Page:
The data leak has provided rare insight into how the Chinese government outsources parts of its cyber operations to private third-party companies, and how these companies work with one another to fulfill these demands. Screenshots of employee conversations hint at infighting among these third-party contractors despite their collaborations, but the maturity of the Chinese hacker-for-hire industry is evident: Numerous companies like Anxun and Chengdu 404 offer a broad range of hacking services to the Chinese government and APT groups. Anxun will very likely continue to operate without major disruptions.

APT41: A Real and Active Threat

The APT41 group primarily wages financially and politically motivated attacks against the following sectors in North America, Europe, and Asia: public administration; professional, scientific, and technical services; and arts, entertainment, and recreation. However, APT41 attacks have spanned more than 20 countries, and also compromised entities in the information; health care and social assistance; finance and insurance; manufacturing; and utilities sectors. The group remains active, despite the US indictment of several of its members; we most recently reported on APT41’s activity in December and September 2023.

Recommendations and Best Practices

We offer the following resources and recommendations to mitigate the risks associated with general APT activity and insider threats.

APT Threats

GreyMatter includes an intelligence content library of threat profiles and intelligence updates to keep our customers abreast of the latest APT activity. Topics include threat-actor tactics, techniques, and procedures; IoCs; tools; and attacks/campaign details. In addition, consider the following practices to guard against common APT activity.

  • Routinely review application, security, and system event logs. Look for events outside the normal user baseline that could indicate potentially malicious activity.
  • Limit port proxy use within environments and only enable it for the period in which it is required.
  • Look for abnormal account activity, such as logons outside normal working hours and impossible time-and-distance logons (e.g., a user logging on from two discrete locations at the same time, or a user who is based in the US logging on repeatedly during typical Chinese working hours).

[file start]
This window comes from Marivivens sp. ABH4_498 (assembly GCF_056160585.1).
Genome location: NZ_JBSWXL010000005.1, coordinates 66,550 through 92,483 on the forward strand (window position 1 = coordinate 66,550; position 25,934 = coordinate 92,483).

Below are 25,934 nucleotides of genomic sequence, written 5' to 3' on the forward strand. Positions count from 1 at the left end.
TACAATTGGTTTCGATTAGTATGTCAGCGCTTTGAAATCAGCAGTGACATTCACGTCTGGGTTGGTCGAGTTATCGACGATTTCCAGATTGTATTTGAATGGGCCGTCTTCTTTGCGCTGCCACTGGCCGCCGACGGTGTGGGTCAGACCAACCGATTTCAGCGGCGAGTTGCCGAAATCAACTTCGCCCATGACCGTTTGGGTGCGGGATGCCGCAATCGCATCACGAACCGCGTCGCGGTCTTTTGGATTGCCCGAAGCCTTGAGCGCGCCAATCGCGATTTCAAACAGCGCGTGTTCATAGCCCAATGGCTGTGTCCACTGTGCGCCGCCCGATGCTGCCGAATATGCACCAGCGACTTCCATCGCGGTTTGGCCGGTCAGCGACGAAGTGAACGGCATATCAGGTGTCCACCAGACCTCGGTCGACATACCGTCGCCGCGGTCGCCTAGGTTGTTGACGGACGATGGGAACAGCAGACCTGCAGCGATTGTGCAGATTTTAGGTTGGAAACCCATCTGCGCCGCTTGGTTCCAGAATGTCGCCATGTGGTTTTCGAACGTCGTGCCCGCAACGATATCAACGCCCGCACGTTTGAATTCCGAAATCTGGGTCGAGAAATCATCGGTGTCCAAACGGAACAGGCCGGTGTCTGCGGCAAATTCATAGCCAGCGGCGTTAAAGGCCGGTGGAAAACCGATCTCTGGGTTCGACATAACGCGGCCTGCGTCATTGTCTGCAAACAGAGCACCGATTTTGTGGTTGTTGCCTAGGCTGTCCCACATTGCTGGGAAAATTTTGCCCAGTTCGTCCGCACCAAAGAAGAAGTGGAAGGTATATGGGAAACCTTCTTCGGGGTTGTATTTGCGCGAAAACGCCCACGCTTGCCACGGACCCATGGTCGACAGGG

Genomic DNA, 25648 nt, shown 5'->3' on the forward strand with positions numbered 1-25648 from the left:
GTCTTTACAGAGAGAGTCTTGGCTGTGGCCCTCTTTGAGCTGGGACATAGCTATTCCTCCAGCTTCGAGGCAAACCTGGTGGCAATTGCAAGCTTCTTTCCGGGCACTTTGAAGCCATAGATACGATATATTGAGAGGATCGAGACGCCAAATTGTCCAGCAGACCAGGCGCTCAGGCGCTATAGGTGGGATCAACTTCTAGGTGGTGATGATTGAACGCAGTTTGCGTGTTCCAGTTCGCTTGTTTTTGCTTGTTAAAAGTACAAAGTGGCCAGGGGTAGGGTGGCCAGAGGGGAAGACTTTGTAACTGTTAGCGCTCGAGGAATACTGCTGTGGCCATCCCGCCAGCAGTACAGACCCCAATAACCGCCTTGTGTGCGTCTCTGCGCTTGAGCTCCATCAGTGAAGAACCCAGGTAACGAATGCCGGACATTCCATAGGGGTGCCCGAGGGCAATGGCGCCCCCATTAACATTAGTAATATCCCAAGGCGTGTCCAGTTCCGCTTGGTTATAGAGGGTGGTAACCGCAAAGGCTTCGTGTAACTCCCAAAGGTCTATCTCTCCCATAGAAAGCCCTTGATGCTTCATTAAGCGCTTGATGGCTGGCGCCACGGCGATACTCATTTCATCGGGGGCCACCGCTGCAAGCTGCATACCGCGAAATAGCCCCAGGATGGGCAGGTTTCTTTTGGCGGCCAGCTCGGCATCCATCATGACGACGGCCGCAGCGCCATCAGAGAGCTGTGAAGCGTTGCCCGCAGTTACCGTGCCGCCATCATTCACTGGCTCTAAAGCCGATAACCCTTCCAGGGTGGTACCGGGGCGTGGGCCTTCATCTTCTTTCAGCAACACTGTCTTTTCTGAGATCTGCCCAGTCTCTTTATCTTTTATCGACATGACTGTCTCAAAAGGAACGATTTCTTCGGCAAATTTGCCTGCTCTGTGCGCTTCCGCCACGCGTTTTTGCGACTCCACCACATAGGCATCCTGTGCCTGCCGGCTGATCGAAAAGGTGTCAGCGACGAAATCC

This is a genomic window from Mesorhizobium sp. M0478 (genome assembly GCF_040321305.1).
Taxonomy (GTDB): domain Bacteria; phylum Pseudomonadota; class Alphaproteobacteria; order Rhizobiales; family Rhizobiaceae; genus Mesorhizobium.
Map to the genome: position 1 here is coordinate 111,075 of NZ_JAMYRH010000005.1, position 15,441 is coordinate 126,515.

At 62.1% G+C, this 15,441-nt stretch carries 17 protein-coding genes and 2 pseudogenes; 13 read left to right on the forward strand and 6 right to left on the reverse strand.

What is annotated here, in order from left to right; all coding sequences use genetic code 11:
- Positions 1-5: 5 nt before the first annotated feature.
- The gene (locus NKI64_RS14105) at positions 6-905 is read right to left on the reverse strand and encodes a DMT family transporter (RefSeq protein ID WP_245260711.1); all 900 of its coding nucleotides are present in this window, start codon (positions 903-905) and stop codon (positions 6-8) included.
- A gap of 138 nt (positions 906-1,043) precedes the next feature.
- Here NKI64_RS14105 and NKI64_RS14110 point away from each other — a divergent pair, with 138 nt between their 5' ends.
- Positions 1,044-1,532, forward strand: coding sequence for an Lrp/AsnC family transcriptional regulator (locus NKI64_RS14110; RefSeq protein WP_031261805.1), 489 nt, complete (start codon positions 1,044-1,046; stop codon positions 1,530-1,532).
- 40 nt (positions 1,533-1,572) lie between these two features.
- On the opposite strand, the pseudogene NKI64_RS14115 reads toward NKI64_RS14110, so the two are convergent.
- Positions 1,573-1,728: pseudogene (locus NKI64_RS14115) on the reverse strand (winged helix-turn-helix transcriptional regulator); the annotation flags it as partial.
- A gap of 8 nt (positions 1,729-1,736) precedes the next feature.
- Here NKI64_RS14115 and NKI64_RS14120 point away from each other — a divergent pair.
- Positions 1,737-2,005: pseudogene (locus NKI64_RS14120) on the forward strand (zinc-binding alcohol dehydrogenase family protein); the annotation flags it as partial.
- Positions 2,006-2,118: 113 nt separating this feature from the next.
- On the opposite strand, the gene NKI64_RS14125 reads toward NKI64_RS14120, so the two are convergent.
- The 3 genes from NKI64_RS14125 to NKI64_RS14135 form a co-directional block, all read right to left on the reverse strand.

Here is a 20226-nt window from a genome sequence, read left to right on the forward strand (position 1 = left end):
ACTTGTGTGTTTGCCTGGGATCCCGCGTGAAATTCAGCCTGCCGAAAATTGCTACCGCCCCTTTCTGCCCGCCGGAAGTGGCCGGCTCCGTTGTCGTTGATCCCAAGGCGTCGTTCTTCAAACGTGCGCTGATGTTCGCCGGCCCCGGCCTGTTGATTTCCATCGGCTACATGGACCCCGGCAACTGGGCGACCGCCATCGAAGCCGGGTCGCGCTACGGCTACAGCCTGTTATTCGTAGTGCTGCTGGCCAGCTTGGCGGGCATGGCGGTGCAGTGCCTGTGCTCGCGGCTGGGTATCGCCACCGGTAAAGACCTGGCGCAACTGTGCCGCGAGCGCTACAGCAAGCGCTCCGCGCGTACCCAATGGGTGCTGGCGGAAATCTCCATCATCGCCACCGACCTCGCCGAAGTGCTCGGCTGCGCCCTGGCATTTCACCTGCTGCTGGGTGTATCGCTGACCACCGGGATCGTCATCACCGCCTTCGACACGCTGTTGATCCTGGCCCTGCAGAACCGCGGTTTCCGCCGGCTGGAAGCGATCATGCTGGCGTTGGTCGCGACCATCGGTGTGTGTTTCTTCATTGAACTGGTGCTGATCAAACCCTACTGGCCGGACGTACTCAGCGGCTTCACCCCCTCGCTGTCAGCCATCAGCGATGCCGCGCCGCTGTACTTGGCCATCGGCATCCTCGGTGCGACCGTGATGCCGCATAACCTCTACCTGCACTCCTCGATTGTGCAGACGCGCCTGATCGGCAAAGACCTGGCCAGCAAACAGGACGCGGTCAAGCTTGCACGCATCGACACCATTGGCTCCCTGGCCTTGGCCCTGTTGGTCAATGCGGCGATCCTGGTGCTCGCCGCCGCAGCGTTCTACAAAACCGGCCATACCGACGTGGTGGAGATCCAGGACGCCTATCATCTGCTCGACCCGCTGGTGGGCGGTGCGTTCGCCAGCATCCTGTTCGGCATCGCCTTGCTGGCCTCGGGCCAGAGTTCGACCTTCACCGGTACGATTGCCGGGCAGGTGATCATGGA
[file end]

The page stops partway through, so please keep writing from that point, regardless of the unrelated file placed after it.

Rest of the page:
• Review standard directories for unexpected or unusual files. Monitor these temporary file storage directories for files typically located in standard system paths.
  • Forward log files to a hardened centralized logging server, preferably on a segmented network, to ensure log integrity and availability; APT groups typically try to hide their tracks by clearing logs. This recommended action will make it harder for threat actors to cover their tracks as their actions will be captured in multiple locations.
  • Patch edge network devices:
    • Ensure that all edge network devices (routers, switches, firewalls, etc.) are regularly updated with the latest security patches. These updates often fix known vulnerabilities that could be exploited by attackers.
    • Use network segmentation to limit the reach of potential attackers. If an edge device is compromise, segmentation can help contain the threat.
    • Ensure that devices are configured properly, according to industry best practices. Misconfiguration can lead to vulnerabilities.
    • Enforce best-practice multi-factor authentication (MFA) and conditional access policies:
      • Require MFA for access to all systems and data. MFA adds an additional layer of security by requiring multiple forms of verification.
      • Regularly review and update MFA and conditional access to adapt to new threats and changes in the organization.
      • Educate users on the importance of MFA and how to use it properly to prevent accidental lockouts or misuse.
      • Implement conditional access policies that take into account user context, device health, location, and risk when granting access to resources.
    • Use strong email security solutions to prevent phishing:
      • Choose email security solutions that offer advanced protection capabilities, such as scanning email attachments and links in real time.
      • Deploy robust anti-spam filters that can detect and block spam and phishing emails before they reach end users.
      • Implement email authentication methods, like Sender Policy Framework (SPF), DomainKeys Identified Mail (DKIM), and Domain-based Message Authentication, Reporting & Conformance (DMARC), to prevent spoofing and ensure that emails are verified as coming from legitimate sources.
      • Simulate phishing campaigns to increase employee awareness and help them recognize phishing attempts.
      • Complement technology solutions with user education, as even the best systems can be bypassed by sophisticated social-engineering techniques.

Insider Threats

Although we cannot confirm that an insider was responsible for the leak of Anxun’s data, it is the most likely option, based on our analysis. The following content offers tips to protect against potential data leaks and insider threats.

Customers specifically concerned about insider threats should:

  • Employ application controls (e.g., AppLocker) to restrict the execution of unsigned files.
  • Implement role-based access control (RBAC) to protect sensitive data, reduce the risk of insider threats, and simplify compliance with regulations. It’s important to continuously manage and update RBAC settings as your organization evolves and as employees move to new roles.
  • Blocking suspicious web proxy categories, such as “Online Storage and Backup,” is a critical step in preventing data exfiltration, as these services can be used to upload and store sensitive information outside the organization’s control.